Zwarte Piet (2009) - Brasserie de la Senne
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Ratings: 8 | Reviews: 5 | Display Reviews Only:
Reviews by palma:
4.04/5 rDev -1.7%
Wild ale??? Are you kidding me? This is a straight up dark belgian ale.
Appearance is a translucent black brown with ruby highlights. Great head good lace.
Nose is licorish and italian plum.
Taste is molassas, charcoal, coffee, cherry flavors, semi dry hoppy finish. Maybe even some slight citrus in the middle somewhere. No brett, sour, or any wild like notes what so ever.
A pretty good dark belgian??
02-14-2014 21:02:19 | More by palma
More User Reviews:
3.58/5 rDev -12.9%
Had this on tap at Moeder in Brussels. Never seen it before on tap.. I'm thinking it may be a new batch or recipe than the reviews of bottles I've seen on the net.
Dark brown coloring with good amount of tan head.
Smell is fruity, and licorice / chocolate malty. Didn't pick up much lambic smell. but maybe a hint.
Taste is a mix of the fruit and dark malts. I was expecting this to be very sour from the other descriptions, but it really wasn't that sour at all. Kind of disappointing for me.
Its an interesting beer, but I was expecting a bit more.
07-19-2012 11:50:04 | More by lanbewardin
4.45/5 rDev +8.3%
Bottle at Moeder Lambic Fontainas during last week's trip to Belgium. Reviewed from notes.
Served in a De La Senne cervoise from a lambic basket. Unlabeled bottle with "Zwarte Piet" written with a green marker.
Pours near black with a huge tan head that is quite fluffy and refused to die. Lots of lace on the way down.
The nose is quite nice with some chocolate and roast then a bit of lambic mixed in. Really interesting and fairly complex. The taste takes it up a notch with everything really blending together beautifully. Nice roast and chocolate for a good base beer, then taken over the top with some light cherry and lambic sourness. The lambic is certainly much more present in the taste.
Extraordinary balance in the feel, which really makes an already fantastic brew all the better. Great dryness from the roast and chocolate combined with a nice acidity. Easy-drinking and thoroughly enjoyable. Highly recommended.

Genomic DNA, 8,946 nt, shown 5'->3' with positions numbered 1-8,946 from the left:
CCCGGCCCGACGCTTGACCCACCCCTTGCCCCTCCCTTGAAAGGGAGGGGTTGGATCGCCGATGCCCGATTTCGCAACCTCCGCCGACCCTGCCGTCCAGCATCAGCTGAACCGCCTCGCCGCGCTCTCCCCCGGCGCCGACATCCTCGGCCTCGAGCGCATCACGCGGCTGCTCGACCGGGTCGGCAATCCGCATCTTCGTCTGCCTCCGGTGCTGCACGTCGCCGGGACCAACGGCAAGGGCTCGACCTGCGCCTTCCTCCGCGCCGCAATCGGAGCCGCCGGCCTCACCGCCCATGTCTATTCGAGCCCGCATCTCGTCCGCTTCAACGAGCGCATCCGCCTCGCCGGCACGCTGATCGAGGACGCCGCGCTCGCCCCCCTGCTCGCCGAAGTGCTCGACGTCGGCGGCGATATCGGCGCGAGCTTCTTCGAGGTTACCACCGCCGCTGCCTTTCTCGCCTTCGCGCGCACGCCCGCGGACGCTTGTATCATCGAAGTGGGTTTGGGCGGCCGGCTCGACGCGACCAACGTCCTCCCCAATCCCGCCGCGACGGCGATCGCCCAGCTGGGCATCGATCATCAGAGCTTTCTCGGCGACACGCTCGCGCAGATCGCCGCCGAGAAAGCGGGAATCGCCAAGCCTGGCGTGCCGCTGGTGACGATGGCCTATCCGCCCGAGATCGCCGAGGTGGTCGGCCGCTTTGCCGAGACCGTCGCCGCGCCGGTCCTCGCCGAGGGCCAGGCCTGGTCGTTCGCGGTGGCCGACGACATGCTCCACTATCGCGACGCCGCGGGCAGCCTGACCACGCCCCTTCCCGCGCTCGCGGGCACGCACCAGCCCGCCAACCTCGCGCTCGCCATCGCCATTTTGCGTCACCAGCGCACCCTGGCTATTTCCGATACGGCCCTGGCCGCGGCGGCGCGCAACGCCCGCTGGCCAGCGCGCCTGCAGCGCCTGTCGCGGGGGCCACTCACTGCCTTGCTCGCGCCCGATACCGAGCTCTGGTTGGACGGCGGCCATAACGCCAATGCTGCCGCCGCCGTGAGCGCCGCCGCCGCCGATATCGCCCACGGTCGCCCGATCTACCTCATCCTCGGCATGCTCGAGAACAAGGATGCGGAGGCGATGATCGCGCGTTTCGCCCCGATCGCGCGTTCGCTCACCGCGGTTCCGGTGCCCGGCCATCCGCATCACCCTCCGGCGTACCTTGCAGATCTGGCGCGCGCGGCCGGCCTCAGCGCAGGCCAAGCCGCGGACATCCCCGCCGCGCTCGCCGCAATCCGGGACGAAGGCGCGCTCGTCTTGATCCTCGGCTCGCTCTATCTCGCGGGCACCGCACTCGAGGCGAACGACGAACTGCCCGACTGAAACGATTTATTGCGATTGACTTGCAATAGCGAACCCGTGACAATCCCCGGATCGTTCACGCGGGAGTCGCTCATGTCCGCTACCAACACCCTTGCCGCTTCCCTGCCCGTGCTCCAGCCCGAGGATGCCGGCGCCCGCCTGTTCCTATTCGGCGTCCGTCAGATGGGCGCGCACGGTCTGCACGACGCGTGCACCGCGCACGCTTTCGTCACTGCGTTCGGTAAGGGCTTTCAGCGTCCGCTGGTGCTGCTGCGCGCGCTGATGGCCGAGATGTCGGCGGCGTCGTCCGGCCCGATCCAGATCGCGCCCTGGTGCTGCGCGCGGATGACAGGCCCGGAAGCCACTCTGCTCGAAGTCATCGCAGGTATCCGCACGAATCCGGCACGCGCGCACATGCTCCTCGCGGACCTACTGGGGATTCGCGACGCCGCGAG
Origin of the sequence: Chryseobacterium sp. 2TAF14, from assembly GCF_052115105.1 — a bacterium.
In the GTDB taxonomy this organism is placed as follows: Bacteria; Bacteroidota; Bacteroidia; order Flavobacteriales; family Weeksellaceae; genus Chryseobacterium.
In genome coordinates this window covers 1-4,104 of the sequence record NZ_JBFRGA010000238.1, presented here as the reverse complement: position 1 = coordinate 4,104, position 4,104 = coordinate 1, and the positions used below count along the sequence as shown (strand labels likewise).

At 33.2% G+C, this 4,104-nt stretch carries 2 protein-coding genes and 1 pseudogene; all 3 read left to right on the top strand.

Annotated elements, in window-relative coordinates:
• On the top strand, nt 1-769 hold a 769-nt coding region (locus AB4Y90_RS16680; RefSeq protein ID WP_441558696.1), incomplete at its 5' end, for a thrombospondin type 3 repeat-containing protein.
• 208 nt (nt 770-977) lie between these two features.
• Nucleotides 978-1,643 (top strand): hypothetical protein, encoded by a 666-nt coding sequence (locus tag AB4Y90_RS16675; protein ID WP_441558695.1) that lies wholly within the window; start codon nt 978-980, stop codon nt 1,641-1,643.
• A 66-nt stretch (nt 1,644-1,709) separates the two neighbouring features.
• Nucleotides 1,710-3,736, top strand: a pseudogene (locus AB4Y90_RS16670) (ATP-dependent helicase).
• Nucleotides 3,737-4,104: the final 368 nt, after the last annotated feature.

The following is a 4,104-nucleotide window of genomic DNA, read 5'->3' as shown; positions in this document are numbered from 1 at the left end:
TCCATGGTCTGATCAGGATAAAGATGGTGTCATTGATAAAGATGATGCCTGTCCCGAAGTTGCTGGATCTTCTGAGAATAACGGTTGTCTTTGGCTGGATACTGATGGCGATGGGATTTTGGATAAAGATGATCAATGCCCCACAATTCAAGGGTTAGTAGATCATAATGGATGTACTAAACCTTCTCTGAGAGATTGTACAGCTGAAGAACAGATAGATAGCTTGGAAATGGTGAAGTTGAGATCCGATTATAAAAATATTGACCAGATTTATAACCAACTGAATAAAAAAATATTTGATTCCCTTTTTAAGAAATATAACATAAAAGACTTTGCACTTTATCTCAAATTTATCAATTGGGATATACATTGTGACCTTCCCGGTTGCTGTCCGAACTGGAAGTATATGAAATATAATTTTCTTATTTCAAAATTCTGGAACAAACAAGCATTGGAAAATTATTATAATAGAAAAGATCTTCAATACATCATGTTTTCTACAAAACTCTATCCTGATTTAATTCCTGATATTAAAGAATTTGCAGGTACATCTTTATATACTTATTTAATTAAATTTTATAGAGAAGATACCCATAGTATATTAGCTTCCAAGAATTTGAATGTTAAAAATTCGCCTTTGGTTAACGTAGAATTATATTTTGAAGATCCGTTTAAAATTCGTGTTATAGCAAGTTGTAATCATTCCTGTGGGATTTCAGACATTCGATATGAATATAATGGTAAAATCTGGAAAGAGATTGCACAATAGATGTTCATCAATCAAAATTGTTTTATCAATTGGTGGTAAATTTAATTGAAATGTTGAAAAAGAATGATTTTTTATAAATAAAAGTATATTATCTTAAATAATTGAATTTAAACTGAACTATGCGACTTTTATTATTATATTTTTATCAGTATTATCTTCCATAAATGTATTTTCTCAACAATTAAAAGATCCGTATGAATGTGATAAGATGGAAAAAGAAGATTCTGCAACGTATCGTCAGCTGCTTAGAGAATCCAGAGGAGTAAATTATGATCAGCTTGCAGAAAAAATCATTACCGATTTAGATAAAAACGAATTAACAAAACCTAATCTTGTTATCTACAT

09-15-2011 11:41:14 | More by Thorpe429
4.45/5 rDev +8.3%
Sampled from an unlabeled bottle at Chez Moeder Lambic Fontainas; July 2010
The beer pours form the bottle with a frothy, browned, dark tan colored head that leaves touches of sticky froth on the sides of my glass as it slowly subsides. Black in color, but it shows a brown hue when held up to the light. The aroma has notes of chocolate, chicory and coffee along with an underlying, musty, earthy subtleness. The chocolate aromatics are just so huge in this beer. A rich maltiness is also so expressive in the nose; it is surprising that the Lambic character is so subtle (even non-existent) in the nose, though there is perhaps a touch of Lactic character here.
The taste, the taste, the taste... so tart and Lambic like, it is quite a shock after that rich malty brew experienced in the nose. The finish seems to be dominated finally by the lactic tartness, but in a stunning, come from behind victory, deep in the final rounds, a roasted, deeply toasted malt character takes over in the long finish and drops the lactic character faster and more abruptly than I would ever have guessed. The lactic acidity brings out a sort of cider like flavor; this mixes with a coffee like roast note and dark burnt chocolate flavors. As the beer warms a touch of fruitiness starts to become noticeable; it reminds me of pears more than anything. This is an extremely quaffable brew; it has just enough body to not make it so watery, but still is light bodied: though the combination of the Lambic and the dark grain complexity make this a sipping brew to savor.
This beer has a fantastic dichotomy between the aroma and flavor; they are so different from each other than this could easily be two different beers that only have subtle ties to each other. Though a second pour of this beer brings out lactic, earthy Lambic notes in the nose a lot more than was in the first pour.
10-07-2010 14:27:22 | More by Gueuzedude
4.35/5 rDev +5.8%
Bottle shared by Chris (spycow). Served in a Russian River tulip.
A - Voluminous tan foam settles to a thick cap, leaving behind splotchy lacework. Dark brown body that's a bit lighter at the fringes.
S - Smells quite roasty, like a stout or Belgian Dark, but with some slight lemon and oak flavor from the lambic hovering in the periphery.
T - The taste is the inverse, with chocolate and roast making a brief appearance mid-palate. Otherwise a hefty dose of lambic flavors - lemon, green apple skins, lactic acidity, and oak - that large overwhelm the light stout component. I'm guessing this is what traditional English porters eventually tasted like with enough age on them?
M - Dry, medium-light body, with pleasant carbonation. Lightly tannic, and really easy to drink.
D - I didn't realize Stouterik was an Irish Dry Stout, but it makes a lot of sense now. Really unusual combination of flavors that works even when it sounds like it shouldn't. I don't think I've ever had a beer quite like this.
07-29-2012 23:55:42 | More by MasterSki
Zwarte Piet (2009) from Brasserie de la Senne
- out of 100 based on 8 ratings.